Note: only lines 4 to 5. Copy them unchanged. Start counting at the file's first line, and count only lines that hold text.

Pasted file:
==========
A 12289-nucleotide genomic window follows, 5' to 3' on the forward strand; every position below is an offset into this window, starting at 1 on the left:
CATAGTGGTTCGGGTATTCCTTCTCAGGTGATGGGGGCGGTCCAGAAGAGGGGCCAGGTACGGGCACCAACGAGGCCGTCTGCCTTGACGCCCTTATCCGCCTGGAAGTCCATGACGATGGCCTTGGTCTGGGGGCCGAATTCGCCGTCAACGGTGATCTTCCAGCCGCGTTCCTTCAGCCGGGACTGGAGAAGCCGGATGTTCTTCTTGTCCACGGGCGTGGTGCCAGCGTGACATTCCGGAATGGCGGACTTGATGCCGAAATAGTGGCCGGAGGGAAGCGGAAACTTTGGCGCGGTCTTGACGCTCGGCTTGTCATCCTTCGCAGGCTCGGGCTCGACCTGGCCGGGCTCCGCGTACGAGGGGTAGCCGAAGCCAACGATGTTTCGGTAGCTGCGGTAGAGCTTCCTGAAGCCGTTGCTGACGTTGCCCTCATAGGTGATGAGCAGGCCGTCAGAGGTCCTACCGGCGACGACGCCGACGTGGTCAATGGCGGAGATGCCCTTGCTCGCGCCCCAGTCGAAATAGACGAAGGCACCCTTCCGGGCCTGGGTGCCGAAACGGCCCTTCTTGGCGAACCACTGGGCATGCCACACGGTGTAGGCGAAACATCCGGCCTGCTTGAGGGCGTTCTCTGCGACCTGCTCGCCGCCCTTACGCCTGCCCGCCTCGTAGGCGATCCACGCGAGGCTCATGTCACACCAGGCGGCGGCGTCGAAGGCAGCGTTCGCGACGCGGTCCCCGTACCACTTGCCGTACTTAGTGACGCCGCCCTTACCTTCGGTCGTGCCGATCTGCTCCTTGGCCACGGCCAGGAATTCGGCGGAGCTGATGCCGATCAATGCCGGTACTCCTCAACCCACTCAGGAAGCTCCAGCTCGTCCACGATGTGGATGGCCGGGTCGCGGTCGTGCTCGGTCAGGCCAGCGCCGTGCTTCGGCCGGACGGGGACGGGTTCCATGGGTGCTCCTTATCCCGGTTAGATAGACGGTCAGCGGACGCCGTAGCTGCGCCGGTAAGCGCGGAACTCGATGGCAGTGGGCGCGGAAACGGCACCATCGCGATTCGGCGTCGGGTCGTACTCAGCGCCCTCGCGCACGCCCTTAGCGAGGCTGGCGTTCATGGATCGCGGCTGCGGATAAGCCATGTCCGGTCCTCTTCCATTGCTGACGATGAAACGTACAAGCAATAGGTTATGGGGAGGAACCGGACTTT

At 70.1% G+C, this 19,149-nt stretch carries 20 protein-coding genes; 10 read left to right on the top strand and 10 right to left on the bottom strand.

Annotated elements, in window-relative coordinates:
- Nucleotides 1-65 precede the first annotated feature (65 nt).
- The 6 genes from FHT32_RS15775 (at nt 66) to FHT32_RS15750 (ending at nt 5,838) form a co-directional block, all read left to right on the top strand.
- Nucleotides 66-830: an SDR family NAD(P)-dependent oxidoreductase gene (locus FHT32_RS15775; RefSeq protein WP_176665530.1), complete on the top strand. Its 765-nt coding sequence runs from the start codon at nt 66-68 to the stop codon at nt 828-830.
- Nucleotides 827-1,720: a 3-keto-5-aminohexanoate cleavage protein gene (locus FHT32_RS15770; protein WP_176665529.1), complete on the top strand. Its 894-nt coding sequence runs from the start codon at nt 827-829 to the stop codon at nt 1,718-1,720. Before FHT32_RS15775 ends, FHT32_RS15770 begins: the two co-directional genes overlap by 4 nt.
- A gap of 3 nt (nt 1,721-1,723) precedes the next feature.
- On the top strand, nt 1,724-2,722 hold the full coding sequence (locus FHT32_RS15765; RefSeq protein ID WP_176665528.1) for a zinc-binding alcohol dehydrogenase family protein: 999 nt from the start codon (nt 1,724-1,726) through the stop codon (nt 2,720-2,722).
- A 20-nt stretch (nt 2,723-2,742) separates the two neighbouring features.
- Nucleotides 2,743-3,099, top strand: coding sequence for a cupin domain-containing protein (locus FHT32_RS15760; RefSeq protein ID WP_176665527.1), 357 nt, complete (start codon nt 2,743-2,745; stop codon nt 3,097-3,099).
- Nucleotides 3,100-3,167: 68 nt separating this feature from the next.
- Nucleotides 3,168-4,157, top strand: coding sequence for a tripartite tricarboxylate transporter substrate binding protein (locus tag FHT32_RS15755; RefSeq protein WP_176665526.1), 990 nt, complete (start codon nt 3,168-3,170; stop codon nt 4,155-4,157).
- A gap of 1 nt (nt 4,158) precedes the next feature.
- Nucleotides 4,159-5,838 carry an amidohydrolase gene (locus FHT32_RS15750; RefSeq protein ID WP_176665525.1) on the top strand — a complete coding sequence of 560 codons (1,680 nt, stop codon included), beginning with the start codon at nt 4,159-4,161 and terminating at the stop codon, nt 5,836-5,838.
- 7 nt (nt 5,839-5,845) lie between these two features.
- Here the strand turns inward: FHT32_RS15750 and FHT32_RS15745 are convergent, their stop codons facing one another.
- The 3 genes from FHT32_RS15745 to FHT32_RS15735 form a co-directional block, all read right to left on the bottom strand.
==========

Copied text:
Annotated elements, in window-relative coordinates:
- Nucleotides 1-65 precede the first annotated feature (65 nt).